• Equifax once brought me to a Nine Inch Nails concert, and under the payola rules, I ought to have disclosed that when writing about them. It was over a decade ago, and had slipped my mind.

Update 3, Sept 12:

Update 4, September 16:

Open for Business

Recently, I was talking to a friend who wasn’t aware that I’m consulting, and so I wanted to share a bit about my new life, consulting!

I’m consulting for companies of all sizes and in many sectors. The services I’m providing include threat modeling training, engineering and strategy work, often around risk analysis or product management.

Some of the projects I’ve completed recently include:

  • Threat modeling training – Engineers learn how to threat model, and how to make threat modeling part of their delivery. Classes range from 1 to 5 days, and are customized to your needs.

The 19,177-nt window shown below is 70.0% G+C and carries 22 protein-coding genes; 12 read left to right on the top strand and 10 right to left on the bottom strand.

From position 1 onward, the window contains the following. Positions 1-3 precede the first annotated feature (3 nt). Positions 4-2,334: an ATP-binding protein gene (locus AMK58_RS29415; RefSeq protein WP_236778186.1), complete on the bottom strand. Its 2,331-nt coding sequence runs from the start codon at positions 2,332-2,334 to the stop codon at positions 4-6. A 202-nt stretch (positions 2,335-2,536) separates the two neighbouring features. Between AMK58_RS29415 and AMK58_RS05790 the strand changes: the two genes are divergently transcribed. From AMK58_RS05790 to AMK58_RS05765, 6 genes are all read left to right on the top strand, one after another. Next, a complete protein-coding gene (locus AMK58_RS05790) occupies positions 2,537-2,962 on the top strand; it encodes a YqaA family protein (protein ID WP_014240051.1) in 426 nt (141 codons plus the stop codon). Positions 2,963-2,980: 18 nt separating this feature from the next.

• Process re-engineering for a bank – Rebuilt their approach to a class of risks, increasing security, consistently and productively across the org.
  • Feature analysis for a security company – Identifying market need, what features fit those needs, and created a compelling and grounded story to bring the team together.

If you have needs like these, or other issues where you think my skills and experience could help, I’d love to hear from you. And if you know someone who might, I’m happy to talk to them.

I have a to-the-point website at and some details of my threat modeling services are at

Star Wars, Star Trek and Getting Root on a Star Ship